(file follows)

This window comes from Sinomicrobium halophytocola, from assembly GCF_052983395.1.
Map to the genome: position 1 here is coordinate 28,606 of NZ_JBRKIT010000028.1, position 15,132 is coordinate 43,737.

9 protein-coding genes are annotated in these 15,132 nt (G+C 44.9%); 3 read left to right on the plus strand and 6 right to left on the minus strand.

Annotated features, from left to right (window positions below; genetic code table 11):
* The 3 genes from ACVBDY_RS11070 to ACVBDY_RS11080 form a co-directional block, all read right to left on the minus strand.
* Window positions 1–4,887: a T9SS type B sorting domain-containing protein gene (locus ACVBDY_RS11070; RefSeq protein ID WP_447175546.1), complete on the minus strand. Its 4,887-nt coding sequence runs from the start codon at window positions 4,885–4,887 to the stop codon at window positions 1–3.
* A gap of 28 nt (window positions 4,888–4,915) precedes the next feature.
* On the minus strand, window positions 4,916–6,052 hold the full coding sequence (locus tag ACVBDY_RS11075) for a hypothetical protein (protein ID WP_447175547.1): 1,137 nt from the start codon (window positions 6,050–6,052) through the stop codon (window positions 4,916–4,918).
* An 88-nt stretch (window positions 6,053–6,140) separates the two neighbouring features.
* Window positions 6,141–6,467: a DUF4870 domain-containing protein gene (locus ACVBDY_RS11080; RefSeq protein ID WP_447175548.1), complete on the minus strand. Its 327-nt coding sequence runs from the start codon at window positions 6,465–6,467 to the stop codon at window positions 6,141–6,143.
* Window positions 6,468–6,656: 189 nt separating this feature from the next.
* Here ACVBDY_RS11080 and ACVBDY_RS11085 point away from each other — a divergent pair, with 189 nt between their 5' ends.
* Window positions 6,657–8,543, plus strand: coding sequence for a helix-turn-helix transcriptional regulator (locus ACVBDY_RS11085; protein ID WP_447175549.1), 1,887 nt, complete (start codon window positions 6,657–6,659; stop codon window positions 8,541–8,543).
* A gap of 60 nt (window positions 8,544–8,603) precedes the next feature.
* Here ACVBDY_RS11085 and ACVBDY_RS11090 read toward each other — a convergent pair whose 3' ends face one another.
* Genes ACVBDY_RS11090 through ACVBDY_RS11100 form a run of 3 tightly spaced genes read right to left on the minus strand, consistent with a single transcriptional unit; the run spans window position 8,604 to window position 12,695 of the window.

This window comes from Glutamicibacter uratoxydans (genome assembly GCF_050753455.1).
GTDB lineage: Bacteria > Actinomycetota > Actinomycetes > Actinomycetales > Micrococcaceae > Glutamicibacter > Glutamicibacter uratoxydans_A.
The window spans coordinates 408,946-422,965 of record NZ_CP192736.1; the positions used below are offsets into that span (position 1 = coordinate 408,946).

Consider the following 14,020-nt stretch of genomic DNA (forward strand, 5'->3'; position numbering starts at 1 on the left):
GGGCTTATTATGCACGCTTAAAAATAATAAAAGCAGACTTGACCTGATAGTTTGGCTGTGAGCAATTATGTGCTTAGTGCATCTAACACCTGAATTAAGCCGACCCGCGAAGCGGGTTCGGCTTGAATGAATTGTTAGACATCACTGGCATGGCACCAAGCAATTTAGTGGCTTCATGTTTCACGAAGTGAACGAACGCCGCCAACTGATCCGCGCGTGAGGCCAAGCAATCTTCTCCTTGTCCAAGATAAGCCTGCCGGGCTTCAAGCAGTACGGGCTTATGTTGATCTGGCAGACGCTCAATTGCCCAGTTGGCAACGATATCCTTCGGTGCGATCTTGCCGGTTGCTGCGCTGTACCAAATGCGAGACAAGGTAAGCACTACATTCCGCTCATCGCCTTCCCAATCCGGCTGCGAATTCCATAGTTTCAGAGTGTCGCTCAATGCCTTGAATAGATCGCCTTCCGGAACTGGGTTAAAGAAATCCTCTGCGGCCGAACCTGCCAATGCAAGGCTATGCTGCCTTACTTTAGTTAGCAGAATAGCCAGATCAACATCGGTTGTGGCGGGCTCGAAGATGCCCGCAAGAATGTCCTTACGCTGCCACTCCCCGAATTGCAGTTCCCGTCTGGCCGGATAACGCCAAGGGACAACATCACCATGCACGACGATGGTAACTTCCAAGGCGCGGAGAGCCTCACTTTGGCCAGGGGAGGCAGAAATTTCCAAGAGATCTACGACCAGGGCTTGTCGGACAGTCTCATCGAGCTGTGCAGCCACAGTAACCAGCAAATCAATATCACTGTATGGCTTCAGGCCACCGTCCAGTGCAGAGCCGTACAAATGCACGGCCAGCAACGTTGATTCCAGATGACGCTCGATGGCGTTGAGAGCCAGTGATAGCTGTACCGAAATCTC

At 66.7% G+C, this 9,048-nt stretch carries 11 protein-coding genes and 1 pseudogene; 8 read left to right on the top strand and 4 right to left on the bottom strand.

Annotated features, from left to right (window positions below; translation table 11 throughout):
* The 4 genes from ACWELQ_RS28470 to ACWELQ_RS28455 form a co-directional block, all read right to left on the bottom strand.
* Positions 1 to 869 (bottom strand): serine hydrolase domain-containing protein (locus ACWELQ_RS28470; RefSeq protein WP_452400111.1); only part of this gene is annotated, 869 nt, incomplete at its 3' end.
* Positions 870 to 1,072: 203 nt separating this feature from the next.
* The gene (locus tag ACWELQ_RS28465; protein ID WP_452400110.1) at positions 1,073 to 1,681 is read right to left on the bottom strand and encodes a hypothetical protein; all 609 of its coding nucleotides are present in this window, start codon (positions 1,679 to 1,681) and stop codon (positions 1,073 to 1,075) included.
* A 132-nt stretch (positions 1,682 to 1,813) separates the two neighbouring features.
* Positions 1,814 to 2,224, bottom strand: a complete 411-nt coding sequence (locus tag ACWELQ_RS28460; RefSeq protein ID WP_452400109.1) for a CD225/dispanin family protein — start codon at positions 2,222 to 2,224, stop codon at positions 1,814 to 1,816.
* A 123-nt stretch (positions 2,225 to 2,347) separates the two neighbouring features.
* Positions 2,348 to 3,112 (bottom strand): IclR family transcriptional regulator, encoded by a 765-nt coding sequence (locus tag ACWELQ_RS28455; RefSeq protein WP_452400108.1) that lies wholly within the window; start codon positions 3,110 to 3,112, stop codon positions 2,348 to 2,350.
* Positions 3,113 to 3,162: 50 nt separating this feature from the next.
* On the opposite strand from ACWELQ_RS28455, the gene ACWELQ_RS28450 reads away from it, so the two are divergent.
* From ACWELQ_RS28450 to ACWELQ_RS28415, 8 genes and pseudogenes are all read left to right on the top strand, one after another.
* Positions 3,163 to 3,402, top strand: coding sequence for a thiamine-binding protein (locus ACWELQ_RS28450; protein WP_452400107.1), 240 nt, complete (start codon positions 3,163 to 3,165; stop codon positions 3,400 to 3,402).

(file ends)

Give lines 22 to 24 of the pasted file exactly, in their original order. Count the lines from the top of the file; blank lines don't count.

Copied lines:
At 66.7% G+C, this 9,048-nt stretch carries 11 protein-coding genes and 1 pseudogene; 8 read left to right on the top strand and 4 right to left on the bottom strand.

Annotated features, from left to right (window positions below; translation table 11 throughout):
* The 4 genes from ACWELQ_RS28470 to ACWELQ_RS28455 form a co-directional block, all read right to left on the bottom strand.